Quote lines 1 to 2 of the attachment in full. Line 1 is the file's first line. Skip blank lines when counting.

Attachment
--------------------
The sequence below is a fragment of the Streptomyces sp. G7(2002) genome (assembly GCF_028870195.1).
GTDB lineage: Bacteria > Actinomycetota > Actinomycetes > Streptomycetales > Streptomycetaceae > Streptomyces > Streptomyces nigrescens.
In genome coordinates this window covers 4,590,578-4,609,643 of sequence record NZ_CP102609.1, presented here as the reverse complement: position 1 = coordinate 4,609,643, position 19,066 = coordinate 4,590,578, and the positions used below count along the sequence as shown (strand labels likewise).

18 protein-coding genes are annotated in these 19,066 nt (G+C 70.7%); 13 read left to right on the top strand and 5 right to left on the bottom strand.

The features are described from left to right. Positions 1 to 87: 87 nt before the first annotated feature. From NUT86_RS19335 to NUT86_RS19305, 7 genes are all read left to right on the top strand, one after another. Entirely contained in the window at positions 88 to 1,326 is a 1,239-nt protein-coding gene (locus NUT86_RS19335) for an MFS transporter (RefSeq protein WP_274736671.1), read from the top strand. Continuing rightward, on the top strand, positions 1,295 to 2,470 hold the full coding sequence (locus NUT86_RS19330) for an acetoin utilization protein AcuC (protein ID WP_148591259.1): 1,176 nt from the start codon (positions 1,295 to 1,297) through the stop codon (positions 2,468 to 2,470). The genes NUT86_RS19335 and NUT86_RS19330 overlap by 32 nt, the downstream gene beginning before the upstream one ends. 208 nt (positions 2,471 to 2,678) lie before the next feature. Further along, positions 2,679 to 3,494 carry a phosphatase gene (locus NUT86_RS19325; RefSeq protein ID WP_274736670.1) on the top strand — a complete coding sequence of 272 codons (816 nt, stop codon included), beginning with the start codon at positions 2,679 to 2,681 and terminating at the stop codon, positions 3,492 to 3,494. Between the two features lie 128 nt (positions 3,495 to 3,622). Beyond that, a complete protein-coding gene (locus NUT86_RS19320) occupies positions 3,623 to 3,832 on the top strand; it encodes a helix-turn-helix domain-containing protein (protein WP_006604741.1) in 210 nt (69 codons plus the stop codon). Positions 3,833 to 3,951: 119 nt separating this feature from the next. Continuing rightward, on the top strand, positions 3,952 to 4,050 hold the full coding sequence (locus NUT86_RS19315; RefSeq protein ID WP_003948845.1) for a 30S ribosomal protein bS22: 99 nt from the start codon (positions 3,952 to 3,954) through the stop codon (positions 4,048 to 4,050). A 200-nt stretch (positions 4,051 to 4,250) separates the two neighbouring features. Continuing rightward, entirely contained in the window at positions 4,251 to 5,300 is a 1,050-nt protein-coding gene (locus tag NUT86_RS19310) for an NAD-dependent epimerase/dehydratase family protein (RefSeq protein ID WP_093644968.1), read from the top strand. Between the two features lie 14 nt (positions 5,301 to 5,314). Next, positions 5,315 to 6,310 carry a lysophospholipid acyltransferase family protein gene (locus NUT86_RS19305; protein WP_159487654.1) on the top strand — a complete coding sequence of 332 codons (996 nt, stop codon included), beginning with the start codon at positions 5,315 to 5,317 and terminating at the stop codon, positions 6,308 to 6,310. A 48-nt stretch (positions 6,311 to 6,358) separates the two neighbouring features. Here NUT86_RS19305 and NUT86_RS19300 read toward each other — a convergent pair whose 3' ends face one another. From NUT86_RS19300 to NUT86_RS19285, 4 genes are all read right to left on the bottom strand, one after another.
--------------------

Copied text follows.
The sequence below is a fragment of the Streptomyces sp. G7(2002) genome (assembly GCF_028870195.1).
GTDB lineage: Bacteria > Actinomycetota > Actinomycetes > Streptomycetales > Streptomycetaceae > Streptomyces > Streptomyces nigrescens.